Too Much Talking

The most important aspects of Tango were learned while listening, not while dancing.

A common complaint from Tango students around the world seems to be this: “There was too much talking and not enough dancing.”  During group lessons and private lessons, people just want to dance.  We get it.  However, we also think it’s safe to say that the same people who complain about too much talking are also the same people who are fixated on steps.

The most important aspects of Tango were learned while listening, not while dancing.

Graciela Gonzalez teaches an incredible workshop for LEADERS.  She is well known for her workshop for followers, but the one for leaders is quite special.  There are opportunities to practice the concepts taught, but it is the explanation of these concepts (hence a lot of talking) that are the most important.

Our most dramatic Tango-changing moments happened when teachers in Buenos Aires were TALKING and explaining the concepts, history, or culture of Tango to us.  That’s not to say changes didn’t occur while dancing and practicing, but the biggest changes… those happened while LISTENING. Unfortunately, people see classes as the only place to practice.  Instead students should learn/understand the concepts (listening), try the concepts (a bit of practicing), practice the concepts (in a practica), and finally embody those concepts (in a milonga).

About Movement Invites Movement

We are relatively young Argentine Tango dancers and teachers who are married both to each other and the dance. We truly found Tango after making an 8-month Tango pilgrimage to Buenos Aires and we are using this blog to share our thoughts and feelings about our Tango experiences. We are not aspiring authors and our writing skills are questionable, but we write our truth. View all posts by Movement Invites Movement

5 responses to “Too Much Talking

  • simbatango

    Absolutely!

    This has been my experience, too. Sometimes the right information at the right time makes a huge impact. At times instantly. One the best private lessons I ever took was basically coaching (lots of talking), but it transformed my dancing.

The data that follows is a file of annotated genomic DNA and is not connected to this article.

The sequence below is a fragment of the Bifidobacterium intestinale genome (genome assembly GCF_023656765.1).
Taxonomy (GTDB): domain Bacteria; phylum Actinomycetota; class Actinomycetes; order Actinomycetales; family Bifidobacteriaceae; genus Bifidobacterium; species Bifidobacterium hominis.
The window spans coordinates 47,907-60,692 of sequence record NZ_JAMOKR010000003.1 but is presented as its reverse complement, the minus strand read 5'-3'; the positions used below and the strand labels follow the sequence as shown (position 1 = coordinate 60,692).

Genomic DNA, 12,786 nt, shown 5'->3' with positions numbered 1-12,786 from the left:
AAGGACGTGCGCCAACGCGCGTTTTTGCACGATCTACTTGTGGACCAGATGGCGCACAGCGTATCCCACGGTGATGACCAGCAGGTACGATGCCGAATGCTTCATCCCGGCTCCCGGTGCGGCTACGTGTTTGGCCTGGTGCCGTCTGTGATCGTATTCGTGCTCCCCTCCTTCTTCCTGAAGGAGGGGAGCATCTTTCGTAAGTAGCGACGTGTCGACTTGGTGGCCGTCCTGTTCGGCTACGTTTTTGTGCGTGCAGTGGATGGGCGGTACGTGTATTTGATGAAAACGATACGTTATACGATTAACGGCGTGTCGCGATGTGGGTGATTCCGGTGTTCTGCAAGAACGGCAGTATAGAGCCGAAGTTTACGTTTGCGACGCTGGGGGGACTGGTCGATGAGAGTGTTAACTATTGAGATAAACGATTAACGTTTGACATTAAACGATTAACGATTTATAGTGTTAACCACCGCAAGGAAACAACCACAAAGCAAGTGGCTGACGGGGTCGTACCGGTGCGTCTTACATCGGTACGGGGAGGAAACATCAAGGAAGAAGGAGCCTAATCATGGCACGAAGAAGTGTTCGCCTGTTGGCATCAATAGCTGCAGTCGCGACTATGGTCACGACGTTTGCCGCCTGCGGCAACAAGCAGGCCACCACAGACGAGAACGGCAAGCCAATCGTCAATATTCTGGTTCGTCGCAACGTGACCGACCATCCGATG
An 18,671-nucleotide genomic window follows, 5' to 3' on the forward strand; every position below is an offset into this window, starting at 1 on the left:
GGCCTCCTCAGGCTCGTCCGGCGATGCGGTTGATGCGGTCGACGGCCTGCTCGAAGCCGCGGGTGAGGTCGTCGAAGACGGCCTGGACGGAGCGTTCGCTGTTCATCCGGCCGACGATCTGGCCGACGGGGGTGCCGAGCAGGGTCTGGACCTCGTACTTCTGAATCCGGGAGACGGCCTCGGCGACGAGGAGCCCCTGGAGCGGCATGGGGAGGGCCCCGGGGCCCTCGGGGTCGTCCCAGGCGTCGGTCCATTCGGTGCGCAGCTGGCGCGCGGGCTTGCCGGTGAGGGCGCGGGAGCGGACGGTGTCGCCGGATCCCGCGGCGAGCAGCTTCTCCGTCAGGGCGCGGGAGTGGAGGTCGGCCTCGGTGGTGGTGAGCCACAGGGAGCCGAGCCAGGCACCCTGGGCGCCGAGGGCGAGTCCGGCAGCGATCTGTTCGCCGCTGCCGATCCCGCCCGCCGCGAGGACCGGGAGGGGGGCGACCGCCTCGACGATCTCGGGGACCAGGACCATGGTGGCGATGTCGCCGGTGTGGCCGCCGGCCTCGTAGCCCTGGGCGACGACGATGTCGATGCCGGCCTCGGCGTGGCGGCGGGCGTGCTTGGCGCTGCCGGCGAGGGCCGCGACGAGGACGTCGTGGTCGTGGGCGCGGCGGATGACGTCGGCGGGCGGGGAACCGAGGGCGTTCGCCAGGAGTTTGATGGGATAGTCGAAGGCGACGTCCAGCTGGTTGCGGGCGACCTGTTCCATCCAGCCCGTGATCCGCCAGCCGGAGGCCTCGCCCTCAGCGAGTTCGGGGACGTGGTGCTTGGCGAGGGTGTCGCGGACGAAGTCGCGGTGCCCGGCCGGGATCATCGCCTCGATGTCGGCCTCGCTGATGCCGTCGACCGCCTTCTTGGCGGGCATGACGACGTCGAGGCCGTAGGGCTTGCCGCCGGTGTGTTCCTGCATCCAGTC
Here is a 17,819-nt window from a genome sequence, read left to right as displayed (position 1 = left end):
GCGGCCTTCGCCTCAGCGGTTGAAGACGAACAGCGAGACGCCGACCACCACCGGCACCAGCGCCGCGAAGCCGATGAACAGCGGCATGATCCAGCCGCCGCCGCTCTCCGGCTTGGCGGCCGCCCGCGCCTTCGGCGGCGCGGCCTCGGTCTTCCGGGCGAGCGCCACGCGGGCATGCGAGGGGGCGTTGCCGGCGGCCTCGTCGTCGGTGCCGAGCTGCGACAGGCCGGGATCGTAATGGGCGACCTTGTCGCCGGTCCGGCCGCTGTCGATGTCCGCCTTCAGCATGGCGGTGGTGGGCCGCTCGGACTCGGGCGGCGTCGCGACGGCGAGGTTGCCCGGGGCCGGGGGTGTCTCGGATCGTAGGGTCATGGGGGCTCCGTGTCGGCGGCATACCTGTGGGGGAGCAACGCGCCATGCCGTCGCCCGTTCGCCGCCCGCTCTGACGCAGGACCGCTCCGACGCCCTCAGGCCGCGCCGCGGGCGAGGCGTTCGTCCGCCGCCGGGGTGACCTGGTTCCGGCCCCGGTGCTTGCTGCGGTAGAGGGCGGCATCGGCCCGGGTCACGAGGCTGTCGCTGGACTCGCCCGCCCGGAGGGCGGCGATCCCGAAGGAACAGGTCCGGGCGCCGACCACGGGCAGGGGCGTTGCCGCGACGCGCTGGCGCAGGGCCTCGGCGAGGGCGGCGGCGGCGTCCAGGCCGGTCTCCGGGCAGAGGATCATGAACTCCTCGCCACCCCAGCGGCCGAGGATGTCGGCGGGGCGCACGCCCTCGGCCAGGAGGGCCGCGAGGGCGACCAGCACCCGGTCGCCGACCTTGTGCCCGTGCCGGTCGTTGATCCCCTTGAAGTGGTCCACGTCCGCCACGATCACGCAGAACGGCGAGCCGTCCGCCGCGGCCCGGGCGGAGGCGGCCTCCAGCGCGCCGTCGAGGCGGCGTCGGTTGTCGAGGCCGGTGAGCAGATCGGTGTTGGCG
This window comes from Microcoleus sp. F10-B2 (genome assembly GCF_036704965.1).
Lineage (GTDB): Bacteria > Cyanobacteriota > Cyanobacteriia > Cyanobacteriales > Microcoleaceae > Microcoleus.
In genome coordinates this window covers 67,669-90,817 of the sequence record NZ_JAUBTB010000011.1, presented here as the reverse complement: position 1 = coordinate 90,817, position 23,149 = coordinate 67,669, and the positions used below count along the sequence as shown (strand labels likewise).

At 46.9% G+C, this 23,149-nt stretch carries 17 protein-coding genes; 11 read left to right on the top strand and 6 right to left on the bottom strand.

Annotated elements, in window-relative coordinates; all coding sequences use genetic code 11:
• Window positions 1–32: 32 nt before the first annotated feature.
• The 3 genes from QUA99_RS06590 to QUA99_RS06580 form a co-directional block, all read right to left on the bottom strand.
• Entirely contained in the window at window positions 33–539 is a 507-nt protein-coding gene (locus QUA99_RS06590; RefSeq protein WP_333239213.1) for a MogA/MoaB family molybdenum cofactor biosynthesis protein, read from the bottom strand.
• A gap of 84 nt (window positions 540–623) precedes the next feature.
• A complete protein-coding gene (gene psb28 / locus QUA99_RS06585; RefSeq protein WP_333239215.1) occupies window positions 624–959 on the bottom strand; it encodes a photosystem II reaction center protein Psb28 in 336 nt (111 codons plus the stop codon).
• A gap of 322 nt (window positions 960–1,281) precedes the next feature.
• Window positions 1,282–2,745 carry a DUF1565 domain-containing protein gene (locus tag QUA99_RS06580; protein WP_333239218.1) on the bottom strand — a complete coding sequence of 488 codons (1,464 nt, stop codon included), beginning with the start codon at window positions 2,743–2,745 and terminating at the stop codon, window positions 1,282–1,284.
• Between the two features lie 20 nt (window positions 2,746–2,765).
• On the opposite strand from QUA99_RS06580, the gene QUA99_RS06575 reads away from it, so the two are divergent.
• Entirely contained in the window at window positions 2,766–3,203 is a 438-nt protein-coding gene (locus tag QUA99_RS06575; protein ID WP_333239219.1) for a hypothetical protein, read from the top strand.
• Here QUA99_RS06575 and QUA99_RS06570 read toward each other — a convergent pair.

It is common to see people discuss what teachers should do differently (to remove all effort on part of the student?), not so much how the attitude of the student affects the results.

    • movementinvitesmovement

      Thanks Simba.

      Our best privates were also the ones with a lot of talking. Plus we’ve also realized that we’re both the type of students who listen, nod, and then get to it. We take it all in and do as we’re told. This is where we really thank our backgrounds in “strict” dances like Ballet and Ballroom where you’re expected to respect your teachers and believe what they tell you :)

  • yabotil

    I agree – I love listening to the stories that milongueros share. Unfortunately not many of them make it to London and I have to listen second hand through people who’ve learnt from them or find resources on the internet.

    Tango is more than just the moves taught in class, one has to understand the meaning and stories behind what we see in order to really get tango.

  • tangobora

    Completely agree with the last post. There is so much more to tango than steps and technique – you have to understand the stories, the music, and the codes. However, different people learn differently. I don’t have a professional dance background so I don’t necessarily understand something by watching or having it be explained theoretically. I want the teacher to explain to me the mechanics of the movement WHILE I’m practicing it so the information can travel to my body instead of being stuck in my head. I’ll actually write about this in my next post – would be keen to hear your thoughts.

    • movementinvitesmovement

      Thanks for writing TB. It is very true that practicing the concepts taught is an integral part of learning. Interestingly, we found that some of the most profound learning and change that occurred to our dance took place when we didn’t dance much. After learning intensively for 6 months in Buenos Aires, we traveled for 4 months and weren’t able to dance very much. When we returned to Bs.As. after those 4 months, all the concepts and ideas we had learned during the first 6 months had the time to sink in while we were NOT dancing. However, one of the important parts of not dancing was that we were finally able to shed many of the underlying bad habits we had originally learned before Bs.As. When we were dancing every day, we could put into practice many of the new concepts, but we simply couldn’t eliminate those bad habits.

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